May 16, 2017 Dan O'Shea

Beyond Omnichannel: Remaking Retail Stores into Digital Operations

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Retailers sometimes bat around the term “omnichannel" as if it were just another marketing catchphrase.  To really meet the demands of consumers these days,  it's important to communicate in a unified way across shopping channels -- brick-and-mortar, ecommerce and mobile channels. This has been a key focus of retailer initiatives in particular. But it’s not enough.

What retailers need to do is transform their store operations—top to bottom—into digital businesses. But how? The answer may lie as much in how they run their stores as in the customer-facing technologies they adopt. The focus, ultimately, is to create an experience that mirrors the kinds of personalization and control that consumers have become accustomed to when they shop online.

Expectation of Expertise and Excitement

In an omnichannel world, consumers expect to find every detail about a product along with expert opinions available in a single Google search. Barry Givens, director for digital retail at managed services and consulting firm Avanade believes home sound system company Sonos accomplishes this by making an immersive music experience its main focus. “You go into that store and you become enmeshed in a total sensory music experience. You can listen to music through various specialized devices while  the people who work there educate and entertain you," he says. “When was the last time you went to the grocery store and talked to an associate who was passionate about food?"

Best Buy is also jumping on the expertise bandwagon. In an interview with Fortune, the company's CEO Hubert Joly explained how he sees the rapid change in consumer technology as an opportunity for Best Buy to keep consumers coming into brick-and-mortar locations. In stores, they can find knowledgeable experts to help them use and understand the latest tech products. Joly wants to establish Best Buy not only as a place to find a variety of tech products, but also where consumers go to master their new tech. Through its 2012 Renew Blue initiative for store improvement, Best Buy vowed to "implement rigorous training and coaching" for its associates. For starters, this included expanding the services offered by its on-site tech expert team, Geek Squad, to consist of more than just laptop repair expertise. Now, Geek Squad helps shoppers set up and understand new tech products like wearables — an offering consumers can't get from shopping on Best Buy's ecommerce competitors like Amazon.

Customization Takes Priority

Digital business has also raised the bar when it comes to customization. Consumers want to be co-collaborators on products with brands and thanks to technology, such as 3D printers, this type of collaboration and rapid customization is a growing reality for brick-and-mortars.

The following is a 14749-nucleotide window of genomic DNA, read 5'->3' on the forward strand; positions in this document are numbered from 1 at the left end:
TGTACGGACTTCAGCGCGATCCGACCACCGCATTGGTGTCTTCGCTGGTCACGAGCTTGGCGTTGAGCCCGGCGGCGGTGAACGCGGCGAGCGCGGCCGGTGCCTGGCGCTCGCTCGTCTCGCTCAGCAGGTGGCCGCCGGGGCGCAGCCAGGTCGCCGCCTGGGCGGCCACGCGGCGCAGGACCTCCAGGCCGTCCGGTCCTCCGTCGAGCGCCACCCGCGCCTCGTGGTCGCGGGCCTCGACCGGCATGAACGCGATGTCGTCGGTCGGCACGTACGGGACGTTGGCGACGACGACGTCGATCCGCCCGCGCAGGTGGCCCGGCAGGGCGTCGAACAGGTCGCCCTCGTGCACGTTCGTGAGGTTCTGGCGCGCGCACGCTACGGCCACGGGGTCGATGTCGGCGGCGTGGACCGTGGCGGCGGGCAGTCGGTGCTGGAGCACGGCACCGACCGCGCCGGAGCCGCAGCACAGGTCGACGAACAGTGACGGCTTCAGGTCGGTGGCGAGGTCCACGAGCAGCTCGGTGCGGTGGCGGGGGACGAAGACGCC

In a very recent example of this, Adidas partnered with the 3D printing startup Carbon to create 3D printed shoes and sweaters. While the shoes will be printed in their new futuristic factory in Germany, Adidas already tested a 3D print station in a pop-up store that allowed customers to design and produce their own sweaters, taking them from concept to ready-to-wear in just a few hours.

In creating this kind of experience, retailers are essentially recreating the customization that many online experiences provide, but in physical stores. Brands also believe this in-store product customization concept will help them drive sales and shorten the production time of new designs.

Adopt Design Thinking

If retailers are struggling to jump-start their digital transformation strategies, they might try “design thinking," the creative process strategy professional designers rely on. “For retailers, design thinking would involve not thinking about technology, but thinking about what they're customers want," Givens says. “In an age when you can buy things so conveniently online, why do customers need to come to your store, and what do they need to do there?"

The answer in the case of a Sonos store might be that customers want to hear music through Sonos speakers and talk to associates who are as passionate about sound quality and music as they are. In the New York City Sonos store, for example, customers can enter an enclosed living-room-type space custom-wired by Sonos, and use the Sonos app to play and control the music of their choice while in that space.

In the case of another retailer, the answer may be different. Consumers in a Nike store may want to try on shoes, and then try them out on a basketball court or a treadmill, and may want to have them laser-engraved to add a touch of personalization. All of which are available in Nike's first revamped experiential store.

Infusing the in-store experience with technology like 3D printers and targeted experiences are a part of the transition into digital retail, but these methods aren't the only way to establish this new digital-first strategy. At its core, digital business is about making the experience consistent for consumers throughout all channels. And this begins with the knowledge of what consumers want, not necessarily the latest and greatest technology.

Published by Dan O'Shea May 16, 2017
Dan O'Shea